From architect to granola-maker to Lyft driver, Dan has filled some unusual roles. He developed a healthy granola, San Franola, when he encountered health challenges a few years ago. We wanted to get the scoop — or at least a spoonful.
1. Where did your inspiration for creating San Franola originate?
Tides Inn by the Sea, an inn I stayed at while finishing my thesis, served a breakfast cereal in the mid 70s that I liked. It took me several years to finish my thesis, and it was a game of mine to recreate the taste. I'm an architect, and as a designer of environmental experience, all senses came into play as part of the creative process.
2. What caused you to make the change from architect to granola chef?
Around the year 2000, life had happened: I had type 2 diabetes, high blood pressure, hypertension, and was classified as obese. My doctor wanted to put me on various medications. I decided to examine my life and see if I could alter these outcomes with lifestyle changes.
I remember walking down the grocery aisle, and seeing the same food names I had always eaten since I was in school, but noticed that these foods now contained a lot of sugar and little nutritional value. I needed a healthy snack that I could eat that wouldn’t cause me to gain weight.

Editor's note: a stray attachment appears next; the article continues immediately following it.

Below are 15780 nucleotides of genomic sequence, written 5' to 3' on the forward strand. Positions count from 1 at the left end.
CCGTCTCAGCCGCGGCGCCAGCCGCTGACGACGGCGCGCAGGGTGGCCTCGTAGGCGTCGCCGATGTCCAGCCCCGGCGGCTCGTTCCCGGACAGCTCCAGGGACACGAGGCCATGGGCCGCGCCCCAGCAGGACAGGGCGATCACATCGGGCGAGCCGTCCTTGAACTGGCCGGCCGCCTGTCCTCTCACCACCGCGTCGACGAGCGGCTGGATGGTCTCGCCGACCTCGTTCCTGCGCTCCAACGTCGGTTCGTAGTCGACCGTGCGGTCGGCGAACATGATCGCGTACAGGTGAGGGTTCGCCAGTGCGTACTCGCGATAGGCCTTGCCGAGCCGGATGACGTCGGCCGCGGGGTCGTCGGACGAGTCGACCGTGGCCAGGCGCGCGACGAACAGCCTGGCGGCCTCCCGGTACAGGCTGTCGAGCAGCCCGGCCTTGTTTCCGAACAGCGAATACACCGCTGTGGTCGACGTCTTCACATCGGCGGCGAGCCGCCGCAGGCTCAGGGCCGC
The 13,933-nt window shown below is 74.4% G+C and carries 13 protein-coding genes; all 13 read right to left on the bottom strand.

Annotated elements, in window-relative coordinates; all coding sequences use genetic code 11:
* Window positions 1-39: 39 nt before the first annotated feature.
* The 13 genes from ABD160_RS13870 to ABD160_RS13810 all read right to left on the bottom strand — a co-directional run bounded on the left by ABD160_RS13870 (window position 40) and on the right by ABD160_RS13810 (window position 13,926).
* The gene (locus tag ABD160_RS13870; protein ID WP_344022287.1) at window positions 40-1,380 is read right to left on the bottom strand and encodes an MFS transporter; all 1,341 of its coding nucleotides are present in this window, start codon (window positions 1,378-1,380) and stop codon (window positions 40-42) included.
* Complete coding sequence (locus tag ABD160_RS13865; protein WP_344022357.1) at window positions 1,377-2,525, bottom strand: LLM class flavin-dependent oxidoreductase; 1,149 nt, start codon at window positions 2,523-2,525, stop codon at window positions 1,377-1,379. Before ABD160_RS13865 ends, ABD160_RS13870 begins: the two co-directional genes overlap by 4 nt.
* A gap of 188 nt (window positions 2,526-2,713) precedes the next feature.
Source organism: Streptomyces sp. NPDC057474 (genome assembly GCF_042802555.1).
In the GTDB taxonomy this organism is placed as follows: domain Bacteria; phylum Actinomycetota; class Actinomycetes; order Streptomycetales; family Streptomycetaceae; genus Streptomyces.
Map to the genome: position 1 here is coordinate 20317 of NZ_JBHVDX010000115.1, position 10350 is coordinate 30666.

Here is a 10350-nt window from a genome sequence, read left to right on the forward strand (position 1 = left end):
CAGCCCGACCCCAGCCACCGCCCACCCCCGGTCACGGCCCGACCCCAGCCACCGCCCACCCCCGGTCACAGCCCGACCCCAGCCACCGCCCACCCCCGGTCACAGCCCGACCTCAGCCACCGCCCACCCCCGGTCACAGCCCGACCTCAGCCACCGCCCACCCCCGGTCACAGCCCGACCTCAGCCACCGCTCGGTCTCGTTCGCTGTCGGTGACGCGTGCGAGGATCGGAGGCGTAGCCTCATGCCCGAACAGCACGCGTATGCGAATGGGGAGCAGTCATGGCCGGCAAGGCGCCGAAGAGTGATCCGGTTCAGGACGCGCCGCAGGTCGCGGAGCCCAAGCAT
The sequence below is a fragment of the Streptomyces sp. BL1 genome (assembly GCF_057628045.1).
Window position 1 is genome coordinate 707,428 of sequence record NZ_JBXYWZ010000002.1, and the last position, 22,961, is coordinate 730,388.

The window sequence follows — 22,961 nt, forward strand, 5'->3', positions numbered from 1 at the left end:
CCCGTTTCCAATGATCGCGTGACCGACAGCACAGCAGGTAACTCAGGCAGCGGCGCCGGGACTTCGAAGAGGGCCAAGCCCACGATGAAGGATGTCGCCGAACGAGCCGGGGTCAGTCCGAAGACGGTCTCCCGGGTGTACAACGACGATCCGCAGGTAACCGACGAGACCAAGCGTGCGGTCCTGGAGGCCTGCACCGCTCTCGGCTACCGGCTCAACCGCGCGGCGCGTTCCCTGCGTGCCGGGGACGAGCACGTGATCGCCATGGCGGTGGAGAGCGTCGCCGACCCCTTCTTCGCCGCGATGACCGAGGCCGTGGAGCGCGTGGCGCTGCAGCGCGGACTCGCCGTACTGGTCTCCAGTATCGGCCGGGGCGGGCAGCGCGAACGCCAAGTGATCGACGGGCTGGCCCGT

3. What did the process look like in developing the “perfect” granola recipe?
I restructured the granola recipe by adjusting the ratios of protein to fiber to sugar, until a proportionate amount would satisfy my hunger, but still provide nutrient value. I designed different taste profiles for variety, and within a year I no longer tested for type 2 diabetes, I had lost 50+ lbs., and the other negative markers had also gone away.
4. How did you combine your experience as an architect with the creation of San Franola?
All design involves inputting external environmental cues and memories, and then intuitively assembling these information fragments into the new unique idea. At that time, I was trying to recreate memories back where I taught in Ohio, from my summer holidays. All the recipes I have designed since that time have come from personal experiences from family and childhood. It is the same with a house I design for a client, but I try to recreate their experiences.
5. How did you hear about Lyft and what made you decide to become a driver?
I thought it was a great way to disrupt the transportation gridlock cities face. With enough rideshare cars, the system would act like an efficient horizontal elevator grid. I share my ride with others going my way — cutting down on traffic, saving gas, reducing the carbon footprint, connecting community, and I could pick up a bit of cash in the process.
What do you do when you’re not in Driver Mode? Tell us about it at firstname.lastname@example.org. Thanks for sharing!